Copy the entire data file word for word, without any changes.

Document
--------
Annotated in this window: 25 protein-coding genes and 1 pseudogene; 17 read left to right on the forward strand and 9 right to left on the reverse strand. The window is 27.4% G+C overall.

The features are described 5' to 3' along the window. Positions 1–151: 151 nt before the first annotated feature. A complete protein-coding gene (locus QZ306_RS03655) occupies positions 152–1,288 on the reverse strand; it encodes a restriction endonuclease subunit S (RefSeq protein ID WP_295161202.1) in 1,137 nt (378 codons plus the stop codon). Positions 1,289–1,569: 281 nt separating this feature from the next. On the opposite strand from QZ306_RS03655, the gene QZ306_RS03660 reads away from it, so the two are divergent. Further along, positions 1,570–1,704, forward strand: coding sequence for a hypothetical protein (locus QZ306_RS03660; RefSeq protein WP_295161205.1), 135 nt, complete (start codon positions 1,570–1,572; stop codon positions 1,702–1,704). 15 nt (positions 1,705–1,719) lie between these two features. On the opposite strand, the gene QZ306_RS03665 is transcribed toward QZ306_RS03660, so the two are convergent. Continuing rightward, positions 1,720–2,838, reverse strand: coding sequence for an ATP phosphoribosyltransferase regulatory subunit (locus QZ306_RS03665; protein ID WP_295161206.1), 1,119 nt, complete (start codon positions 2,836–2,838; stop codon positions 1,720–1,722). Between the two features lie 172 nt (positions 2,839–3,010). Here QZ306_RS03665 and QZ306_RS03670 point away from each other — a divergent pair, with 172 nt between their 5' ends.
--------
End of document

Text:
Annotated in this window: 25 protein-coding genes and 1 pseudogene; 17 read left to right on the forward strand and 9 right to left on the reverse strand. The window is 27.4% G+C overall.

The features are described 5' to 3' along the window. Positions 1–151: 151 nt before the first annotated feature. A complete protein-coding gene (locus QZ306_RS03655) occupies positions 152–1,288 on the reverse strand; it encodes a restriction endonuclease subunit S (RefSeq protein ID WP_295161202.1) in 1,137 nt (378 codons plus the stop codon). Positions 1,289–1,569: 281 nt separating this feature from the next. On the opposite strand from QZ306_RS03655, the gene QZ306_RS03660 reads away from it, so the two are divergent. Further along, positions 1,570–1,704, forward strand: coding sequence for a hypothetical protein (locus QZ306_RS03660; RefSeq protein WP_295161205.1), 135 nt, complete (start codon positions 1,570–1,572; stop codon positions 1,702–1,704). 15 nt (positions 1,705–1,719) lie between these two features. On the opposite strand, the gene QZ306_RS03665 is transcribed toward QZ306_RS03660, so the two are convergent. Continuing rightward, positions 1,720–2,838, reverse strand: coding sequence for an ATP phosphoribosyltransferase regulatory subunit (locus QZ306_RS03665; protein ID WP_295161206.1), 1,119 nt, complete (start codon positions 2,836–2,838; stop codon positions 1,720–1,722). Between the two features lie 172 nt (positions 2,839–3,010). Here QZ306_RS03665 and QZ306_RS03670 point away from each other — a divergent pair, with 172 nt between their 5' ends.